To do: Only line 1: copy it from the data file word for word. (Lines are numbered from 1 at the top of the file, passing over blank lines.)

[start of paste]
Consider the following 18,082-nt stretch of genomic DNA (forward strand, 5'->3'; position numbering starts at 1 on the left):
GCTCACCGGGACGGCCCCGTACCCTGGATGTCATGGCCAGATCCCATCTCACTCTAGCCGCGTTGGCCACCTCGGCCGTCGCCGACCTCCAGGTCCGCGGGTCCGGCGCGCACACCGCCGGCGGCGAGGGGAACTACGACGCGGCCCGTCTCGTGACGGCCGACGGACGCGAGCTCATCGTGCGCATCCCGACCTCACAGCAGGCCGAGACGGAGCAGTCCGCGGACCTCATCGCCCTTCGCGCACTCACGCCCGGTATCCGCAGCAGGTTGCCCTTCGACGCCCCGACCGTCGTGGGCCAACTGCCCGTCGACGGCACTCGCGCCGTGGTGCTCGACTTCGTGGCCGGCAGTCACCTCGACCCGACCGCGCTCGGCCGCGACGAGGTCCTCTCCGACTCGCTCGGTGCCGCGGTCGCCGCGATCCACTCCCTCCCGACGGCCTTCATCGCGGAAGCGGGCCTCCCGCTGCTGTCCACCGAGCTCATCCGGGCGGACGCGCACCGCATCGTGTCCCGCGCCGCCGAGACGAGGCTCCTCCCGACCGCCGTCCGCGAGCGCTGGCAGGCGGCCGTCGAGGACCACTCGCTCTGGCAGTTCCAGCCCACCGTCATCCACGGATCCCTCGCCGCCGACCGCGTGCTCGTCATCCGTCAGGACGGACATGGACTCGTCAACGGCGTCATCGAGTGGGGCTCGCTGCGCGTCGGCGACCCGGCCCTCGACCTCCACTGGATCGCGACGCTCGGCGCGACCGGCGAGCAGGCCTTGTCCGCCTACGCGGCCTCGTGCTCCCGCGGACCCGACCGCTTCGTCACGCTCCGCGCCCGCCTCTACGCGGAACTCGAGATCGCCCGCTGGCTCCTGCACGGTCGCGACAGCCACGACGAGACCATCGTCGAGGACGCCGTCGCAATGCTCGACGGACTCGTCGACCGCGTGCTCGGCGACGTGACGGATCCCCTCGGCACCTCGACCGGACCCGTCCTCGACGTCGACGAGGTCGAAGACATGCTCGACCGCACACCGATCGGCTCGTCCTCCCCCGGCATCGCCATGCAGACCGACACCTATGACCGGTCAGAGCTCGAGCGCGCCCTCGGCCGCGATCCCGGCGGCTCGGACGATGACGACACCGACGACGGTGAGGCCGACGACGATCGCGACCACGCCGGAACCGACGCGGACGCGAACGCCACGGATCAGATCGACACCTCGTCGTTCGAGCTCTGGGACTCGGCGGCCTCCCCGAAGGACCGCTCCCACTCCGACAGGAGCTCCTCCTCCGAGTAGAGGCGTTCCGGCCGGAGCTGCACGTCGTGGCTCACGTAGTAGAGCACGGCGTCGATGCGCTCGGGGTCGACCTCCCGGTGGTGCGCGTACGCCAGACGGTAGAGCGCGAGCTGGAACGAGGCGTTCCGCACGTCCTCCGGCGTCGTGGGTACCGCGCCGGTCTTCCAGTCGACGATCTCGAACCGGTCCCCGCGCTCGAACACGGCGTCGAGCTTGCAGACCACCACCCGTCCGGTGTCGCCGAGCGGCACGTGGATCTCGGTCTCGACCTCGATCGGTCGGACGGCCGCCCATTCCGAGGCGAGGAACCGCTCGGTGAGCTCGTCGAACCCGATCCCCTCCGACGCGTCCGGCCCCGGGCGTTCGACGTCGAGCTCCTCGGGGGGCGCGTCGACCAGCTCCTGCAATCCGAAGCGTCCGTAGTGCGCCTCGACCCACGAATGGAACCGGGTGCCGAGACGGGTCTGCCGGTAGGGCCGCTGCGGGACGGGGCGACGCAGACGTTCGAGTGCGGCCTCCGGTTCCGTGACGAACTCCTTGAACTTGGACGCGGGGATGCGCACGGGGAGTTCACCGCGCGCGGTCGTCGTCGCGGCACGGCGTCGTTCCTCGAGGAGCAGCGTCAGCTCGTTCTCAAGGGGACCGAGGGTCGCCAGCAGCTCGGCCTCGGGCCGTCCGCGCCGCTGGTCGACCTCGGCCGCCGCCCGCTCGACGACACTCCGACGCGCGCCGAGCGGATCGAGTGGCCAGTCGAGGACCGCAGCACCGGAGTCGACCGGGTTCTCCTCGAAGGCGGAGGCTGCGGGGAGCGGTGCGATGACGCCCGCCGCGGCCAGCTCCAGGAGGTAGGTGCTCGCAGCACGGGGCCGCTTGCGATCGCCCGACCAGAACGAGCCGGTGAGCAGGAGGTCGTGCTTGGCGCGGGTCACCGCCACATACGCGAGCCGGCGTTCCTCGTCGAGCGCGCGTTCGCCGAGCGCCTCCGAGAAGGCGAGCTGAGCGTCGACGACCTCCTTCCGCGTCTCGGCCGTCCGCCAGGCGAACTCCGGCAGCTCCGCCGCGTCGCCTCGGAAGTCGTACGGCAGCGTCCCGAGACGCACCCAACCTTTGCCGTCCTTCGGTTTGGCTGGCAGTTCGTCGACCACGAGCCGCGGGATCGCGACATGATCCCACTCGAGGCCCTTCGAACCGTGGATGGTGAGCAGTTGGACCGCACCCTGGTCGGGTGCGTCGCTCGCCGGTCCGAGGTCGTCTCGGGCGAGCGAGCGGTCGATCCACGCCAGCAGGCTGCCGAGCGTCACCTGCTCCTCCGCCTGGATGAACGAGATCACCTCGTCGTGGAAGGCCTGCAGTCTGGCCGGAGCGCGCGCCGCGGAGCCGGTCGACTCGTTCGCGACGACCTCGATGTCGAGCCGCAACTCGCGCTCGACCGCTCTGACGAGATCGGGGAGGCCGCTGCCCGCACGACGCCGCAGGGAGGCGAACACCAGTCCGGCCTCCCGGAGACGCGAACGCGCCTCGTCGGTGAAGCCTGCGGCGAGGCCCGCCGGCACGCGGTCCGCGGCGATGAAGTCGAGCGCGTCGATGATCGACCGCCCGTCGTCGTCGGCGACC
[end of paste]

Consider the following 18,082-nt stretch of genomic DNA (forward strand, 5'->3'; position numbering starts at 1 on the left):